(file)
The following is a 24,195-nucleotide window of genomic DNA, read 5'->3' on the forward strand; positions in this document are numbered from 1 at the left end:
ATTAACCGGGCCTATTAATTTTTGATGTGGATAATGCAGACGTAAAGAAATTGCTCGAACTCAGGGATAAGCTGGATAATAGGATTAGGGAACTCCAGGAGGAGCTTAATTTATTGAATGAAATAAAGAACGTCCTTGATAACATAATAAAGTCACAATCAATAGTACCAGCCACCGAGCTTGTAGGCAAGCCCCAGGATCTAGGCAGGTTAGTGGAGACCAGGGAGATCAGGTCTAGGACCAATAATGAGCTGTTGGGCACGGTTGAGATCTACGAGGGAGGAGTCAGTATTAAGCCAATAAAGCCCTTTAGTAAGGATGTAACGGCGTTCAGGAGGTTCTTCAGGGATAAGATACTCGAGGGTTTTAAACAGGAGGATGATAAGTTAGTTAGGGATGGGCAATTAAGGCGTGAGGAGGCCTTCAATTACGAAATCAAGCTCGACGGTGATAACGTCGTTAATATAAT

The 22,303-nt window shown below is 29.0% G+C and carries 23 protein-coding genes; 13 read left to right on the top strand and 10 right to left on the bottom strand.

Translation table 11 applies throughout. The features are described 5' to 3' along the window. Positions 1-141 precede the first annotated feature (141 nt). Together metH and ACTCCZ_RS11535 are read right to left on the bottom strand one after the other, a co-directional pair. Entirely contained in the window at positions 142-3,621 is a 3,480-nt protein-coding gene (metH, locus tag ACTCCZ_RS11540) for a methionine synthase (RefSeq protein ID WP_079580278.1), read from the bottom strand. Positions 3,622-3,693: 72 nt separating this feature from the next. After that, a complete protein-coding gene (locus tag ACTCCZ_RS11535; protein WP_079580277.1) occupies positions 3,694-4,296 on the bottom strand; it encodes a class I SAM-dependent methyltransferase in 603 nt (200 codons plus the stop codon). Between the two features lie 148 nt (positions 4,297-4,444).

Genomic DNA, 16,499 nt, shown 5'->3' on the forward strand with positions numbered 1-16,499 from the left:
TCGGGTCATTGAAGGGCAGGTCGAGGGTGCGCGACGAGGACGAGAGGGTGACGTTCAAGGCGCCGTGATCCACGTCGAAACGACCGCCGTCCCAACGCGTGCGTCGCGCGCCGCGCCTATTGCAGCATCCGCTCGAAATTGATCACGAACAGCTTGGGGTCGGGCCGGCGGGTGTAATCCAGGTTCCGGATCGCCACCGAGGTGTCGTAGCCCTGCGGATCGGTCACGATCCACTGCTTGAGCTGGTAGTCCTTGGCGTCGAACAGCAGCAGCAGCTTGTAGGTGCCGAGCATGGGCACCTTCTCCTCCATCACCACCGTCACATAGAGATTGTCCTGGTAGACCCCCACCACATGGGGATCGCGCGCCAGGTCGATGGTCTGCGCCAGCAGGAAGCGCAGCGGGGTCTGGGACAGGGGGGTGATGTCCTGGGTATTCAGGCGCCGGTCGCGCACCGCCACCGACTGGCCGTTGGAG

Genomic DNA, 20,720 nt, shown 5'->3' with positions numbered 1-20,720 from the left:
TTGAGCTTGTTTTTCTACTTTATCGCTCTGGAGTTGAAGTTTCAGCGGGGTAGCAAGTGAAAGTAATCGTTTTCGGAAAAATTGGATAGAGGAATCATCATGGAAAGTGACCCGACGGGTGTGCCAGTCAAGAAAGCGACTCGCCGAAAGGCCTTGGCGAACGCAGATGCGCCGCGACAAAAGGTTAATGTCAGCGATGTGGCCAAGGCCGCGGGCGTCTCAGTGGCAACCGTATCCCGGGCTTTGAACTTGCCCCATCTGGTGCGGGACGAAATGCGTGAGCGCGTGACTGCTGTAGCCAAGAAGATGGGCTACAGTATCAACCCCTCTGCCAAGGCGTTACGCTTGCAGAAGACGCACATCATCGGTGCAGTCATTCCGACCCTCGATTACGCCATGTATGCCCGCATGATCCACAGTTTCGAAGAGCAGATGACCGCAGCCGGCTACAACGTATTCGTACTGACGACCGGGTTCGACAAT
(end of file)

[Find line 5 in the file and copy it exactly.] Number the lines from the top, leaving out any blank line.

Genomic DNA, 16,499 nt, shown 5'->3' on the forward strand with positions numbered 1-16,499 from the left: